Post pobrano z: How to make your website load faster
Ease of use is key to how long a visitor stays on your website. You need to make it as convenient and enjoyable as possible. One of the key points that visitors look for is the speed at which the website loads.
Even a few seconds can make a big difference in user satisfaction, turning visitors into customers. Loading time can also affect your Google rankings.
40% of users say they will leave a site if the loading process is longer than just three seconds. It simply doesn’t matter how attractive your site is, how colorful, or how interesting the content may be.
People don’t like to wait. The internet is the place where visitors expect instant gratification and constant stimulation.
Google has long used the speed at which a website loads as part of its ranking algorithm. If your site loads more slowly than is acceptable to the average user, Google evaluators will mark it as having issues around usability and search engine optimization.
The lower the ranking, the harder it is for searchers to find your website. If you are getting fewer visitors, you are losing money. Even fractions of a second can make a major difference in how well people like your website.
Time, energy, and money put into speeding up your site’s loading time is well spent. It can result in an immediate increase in the number of visitors and how long they stay.
The load time problem
Several things contribute to longer loading time. If your website has a large number of images, if the files are large, if there are many requests to access the page, the server has to work harder, making it slower. This also applies to CSS various scripts that you might have.
High-resolution graphics always take longer to load than those configured for faster load times. Though you lose something in resolution, you more than make up for it in speed. Most people can’t tell the difference in an image that is high resolution and one that is specially configured for faster loading.
Also, some images can be converted to SVG. For example, your logo, social sharing icons or whatever small graphical element you have. There are plenty of tools you can use to convert from PNG to SVG and vice-versa. If it makes sense, you can re-create your logo in CSS directly as well.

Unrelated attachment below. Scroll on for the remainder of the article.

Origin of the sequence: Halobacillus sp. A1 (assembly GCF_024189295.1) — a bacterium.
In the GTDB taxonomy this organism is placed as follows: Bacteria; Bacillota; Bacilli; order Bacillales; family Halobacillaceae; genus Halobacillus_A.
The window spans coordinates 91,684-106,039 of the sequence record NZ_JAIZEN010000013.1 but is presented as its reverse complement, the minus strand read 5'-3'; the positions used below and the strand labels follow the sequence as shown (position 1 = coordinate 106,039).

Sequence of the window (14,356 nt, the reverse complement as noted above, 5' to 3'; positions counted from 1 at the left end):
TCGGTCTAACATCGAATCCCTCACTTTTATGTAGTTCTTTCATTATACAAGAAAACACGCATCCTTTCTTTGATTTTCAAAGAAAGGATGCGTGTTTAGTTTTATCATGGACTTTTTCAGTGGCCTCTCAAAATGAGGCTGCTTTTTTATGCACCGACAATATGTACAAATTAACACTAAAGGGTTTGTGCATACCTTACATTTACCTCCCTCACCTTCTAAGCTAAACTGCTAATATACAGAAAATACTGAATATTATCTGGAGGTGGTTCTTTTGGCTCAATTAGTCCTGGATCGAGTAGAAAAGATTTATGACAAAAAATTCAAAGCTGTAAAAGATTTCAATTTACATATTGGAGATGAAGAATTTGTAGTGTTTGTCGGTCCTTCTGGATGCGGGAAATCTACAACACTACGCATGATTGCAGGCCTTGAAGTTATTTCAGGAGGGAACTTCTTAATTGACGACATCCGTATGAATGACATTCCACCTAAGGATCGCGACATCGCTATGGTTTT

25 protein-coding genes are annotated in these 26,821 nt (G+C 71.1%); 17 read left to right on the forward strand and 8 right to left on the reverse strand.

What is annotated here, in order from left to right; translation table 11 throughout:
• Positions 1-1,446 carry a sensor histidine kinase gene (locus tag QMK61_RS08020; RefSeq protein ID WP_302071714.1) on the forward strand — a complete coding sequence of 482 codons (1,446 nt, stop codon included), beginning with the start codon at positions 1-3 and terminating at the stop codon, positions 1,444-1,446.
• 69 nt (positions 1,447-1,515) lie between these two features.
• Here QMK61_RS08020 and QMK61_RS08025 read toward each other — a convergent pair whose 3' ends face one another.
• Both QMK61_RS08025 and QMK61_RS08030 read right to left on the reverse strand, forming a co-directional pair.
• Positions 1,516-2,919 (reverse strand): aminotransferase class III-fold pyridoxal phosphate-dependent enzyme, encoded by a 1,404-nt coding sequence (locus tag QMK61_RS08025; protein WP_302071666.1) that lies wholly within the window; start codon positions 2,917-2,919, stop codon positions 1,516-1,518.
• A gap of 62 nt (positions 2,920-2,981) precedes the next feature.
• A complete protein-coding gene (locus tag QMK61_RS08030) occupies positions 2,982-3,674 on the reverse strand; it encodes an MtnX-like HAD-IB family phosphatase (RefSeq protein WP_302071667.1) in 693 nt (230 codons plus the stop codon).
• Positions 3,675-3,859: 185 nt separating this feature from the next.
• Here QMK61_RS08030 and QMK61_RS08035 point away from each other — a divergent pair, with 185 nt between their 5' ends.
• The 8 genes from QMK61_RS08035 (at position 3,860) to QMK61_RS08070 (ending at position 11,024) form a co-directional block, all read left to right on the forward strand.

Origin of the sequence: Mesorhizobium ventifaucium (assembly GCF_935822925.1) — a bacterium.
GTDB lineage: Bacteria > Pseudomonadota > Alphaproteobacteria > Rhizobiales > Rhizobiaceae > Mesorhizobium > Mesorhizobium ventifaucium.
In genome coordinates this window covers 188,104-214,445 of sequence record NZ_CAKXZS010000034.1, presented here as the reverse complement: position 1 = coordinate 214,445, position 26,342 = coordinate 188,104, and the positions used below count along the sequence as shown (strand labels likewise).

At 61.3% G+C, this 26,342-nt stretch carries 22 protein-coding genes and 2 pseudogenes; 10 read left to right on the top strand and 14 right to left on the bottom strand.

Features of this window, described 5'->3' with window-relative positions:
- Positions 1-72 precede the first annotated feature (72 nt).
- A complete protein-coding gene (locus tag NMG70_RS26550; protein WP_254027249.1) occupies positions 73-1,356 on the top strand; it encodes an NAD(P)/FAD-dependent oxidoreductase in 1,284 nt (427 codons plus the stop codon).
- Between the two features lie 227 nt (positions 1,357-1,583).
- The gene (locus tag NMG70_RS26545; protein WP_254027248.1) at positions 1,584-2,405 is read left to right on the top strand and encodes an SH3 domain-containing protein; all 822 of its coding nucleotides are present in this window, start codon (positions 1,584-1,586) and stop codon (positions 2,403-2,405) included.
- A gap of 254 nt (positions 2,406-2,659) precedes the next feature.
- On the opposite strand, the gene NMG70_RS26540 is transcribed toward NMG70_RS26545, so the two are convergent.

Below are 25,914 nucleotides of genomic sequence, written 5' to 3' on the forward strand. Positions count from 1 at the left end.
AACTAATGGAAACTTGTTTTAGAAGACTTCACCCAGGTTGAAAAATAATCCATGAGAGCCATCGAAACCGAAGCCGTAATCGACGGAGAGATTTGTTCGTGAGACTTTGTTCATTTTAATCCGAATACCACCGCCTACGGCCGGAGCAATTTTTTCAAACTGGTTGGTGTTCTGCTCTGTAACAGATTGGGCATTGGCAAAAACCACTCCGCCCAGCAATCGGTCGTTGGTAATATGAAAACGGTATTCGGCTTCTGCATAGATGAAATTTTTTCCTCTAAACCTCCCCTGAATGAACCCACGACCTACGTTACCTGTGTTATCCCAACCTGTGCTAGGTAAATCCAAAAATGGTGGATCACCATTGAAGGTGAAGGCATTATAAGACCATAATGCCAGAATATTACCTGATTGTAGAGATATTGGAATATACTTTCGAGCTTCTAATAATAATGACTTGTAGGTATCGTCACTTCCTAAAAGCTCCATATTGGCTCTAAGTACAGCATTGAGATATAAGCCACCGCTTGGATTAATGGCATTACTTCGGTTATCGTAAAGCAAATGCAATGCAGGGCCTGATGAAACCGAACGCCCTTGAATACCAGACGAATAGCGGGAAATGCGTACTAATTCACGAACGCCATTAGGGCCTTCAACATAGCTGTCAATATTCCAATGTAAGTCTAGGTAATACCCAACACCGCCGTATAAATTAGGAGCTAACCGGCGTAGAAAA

First, check your site loading speed
There are several essential tools that will help you assess your website’s speed. These are the two most important ones.
How to achieve a faster loading time
Use CSS sprites
For each graphic on your site, an individual trip to the server is required to grab all of the necessary data to make it show up on the visitor’s computer screen. Multiple trips take time, adding to the speed of the page load.
By using sprites, you can reduce the time factor. It allows the data for all images to be combined into one aggregate image. Tools like SpritePad, CSS Sprite Generator, and ZeroSprites all are helpful to facilitate this process.
They take the CSS background-image and its corresponding position information and accurately display the right image in the right spot on the screen while speeding up the loading process.
Most servers use Gzip on files before the download process is requested, using either a built-in routine or a third-party app.
Use a CDN network
A CDN, or content delivery network, helps reduce load times. This type of service is available both for a fee and for free. It is worthwhile to experiment to find the one that works best. Expensive services tout their efficiency, but be sure to check out lower-priced and also the free alternatives.
CDNs work by making images available geographically close to the computer making the request. The images are stored on a variety of servers in various countries around the world.